WHEN HE was 18, Sean Lee picked up the camera only to never put it down again. The 27-year-old photographer from Singapore has been making waves with the latest edition of his evolving series Homework, initiated in 2010, which is showing as part of the exhibition Postcards from the Interior at Exhibit 320, Delhi. Initiated by Singapore-based artist Nicholas Foo and curated by Delhi-based photographer Tanvi Mishra, the show brings together photographers from India and Singapore in an attempt to explore self and identity. Lee’s work fits right into the framework. In Homework, he turns the camera onto his family. “He can’t extricate himself from his work. It is as much about him as it is about his family, albeit in constructed fictional scenarios,” says Mishra. She emphasises the importance of touch in his images — his parents hugging, his mother sitting on top of his father — something so simple yet so alien to children growing up in Singapore, or for that matter South Asia. Photographer Prashant Panjiar, who also selected Lee’s work for 2011 Delhi Photo Festival, adds, “The root of affinity is family. It is yet another way of going into the self. Looking at family is looking at the self.” Lee has also shown at the New York Photo Festival, the Arles Photo Festival and the Angkor Photo Festival where he won the Special Jury Prize (2007).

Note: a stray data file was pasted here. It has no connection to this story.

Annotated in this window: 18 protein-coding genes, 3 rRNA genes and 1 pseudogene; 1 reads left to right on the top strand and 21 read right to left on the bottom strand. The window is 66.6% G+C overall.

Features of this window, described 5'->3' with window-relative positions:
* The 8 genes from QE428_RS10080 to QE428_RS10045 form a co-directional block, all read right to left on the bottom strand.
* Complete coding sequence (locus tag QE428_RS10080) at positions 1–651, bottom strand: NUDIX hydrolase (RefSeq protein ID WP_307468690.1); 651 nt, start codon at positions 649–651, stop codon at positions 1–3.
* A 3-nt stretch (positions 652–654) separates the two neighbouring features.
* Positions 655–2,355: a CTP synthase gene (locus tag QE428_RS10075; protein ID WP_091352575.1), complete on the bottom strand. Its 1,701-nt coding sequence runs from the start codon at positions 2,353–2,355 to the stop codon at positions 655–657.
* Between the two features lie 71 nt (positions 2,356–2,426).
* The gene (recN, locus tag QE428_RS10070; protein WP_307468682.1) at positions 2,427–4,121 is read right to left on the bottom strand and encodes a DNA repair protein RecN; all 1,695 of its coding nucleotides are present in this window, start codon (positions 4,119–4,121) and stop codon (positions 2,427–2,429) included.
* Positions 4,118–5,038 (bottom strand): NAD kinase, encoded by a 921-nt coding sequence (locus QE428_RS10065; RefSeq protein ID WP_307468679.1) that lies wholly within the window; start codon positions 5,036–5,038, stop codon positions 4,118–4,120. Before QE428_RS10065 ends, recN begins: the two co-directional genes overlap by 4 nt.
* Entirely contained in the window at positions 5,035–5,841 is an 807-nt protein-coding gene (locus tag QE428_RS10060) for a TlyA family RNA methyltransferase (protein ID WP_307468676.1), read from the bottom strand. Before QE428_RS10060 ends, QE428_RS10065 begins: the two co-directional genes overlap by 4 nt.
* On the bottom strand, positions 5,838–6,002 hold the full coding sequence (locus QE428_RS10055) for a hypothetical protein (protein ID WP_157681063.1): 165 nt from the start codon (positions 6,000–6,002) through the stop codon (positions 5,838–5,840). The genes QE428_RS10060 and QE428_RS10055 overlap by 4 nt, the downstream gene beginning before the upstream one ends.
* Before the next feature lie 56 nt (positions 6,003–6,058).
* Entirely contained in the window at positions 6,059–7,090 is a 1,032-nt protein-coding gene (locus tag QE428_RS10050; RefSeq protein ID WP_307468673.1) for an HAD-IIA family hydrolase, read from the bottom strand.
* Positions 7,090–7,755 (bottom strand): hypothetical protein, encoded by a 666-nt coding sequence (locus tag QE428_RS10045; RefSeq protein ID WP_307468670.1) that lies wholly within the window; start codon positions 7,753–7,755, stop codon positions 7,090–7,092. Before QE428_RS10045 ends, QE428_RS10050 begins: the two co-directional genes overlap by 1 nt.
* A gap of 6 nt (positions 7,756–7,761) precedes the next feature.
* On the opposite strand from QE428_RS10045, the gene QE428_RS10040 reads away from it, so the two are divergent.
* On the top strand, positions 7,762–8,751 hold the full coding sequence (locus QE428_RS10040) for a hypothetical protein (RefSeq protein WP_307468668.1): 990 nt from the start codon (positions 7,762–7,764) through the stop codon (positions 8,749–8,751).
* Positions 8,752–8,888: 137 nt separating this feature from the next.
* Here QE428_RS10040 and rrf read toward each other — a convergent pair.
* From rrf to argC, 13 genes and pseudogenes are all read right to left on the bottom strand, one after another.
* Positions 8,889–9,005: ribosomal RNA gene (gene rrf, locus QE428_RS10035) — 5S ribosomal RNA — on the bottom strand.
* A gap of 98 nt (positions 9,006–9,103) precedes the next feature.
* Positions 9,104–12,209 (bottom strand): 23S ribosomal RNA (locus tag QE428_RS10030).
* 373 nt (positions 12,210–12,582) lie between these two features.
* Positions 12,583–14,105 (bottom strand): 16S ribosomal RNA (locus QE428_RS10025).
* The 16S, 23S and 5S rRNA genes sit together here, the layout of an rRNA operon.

The exhibition is on till 7 January. It also features Sumit Dayal, Ankit Goyal, Carrie Lam, Akshay Mahajan and Nguan
Aradhna Wal is a Sub Editor with Tehelka.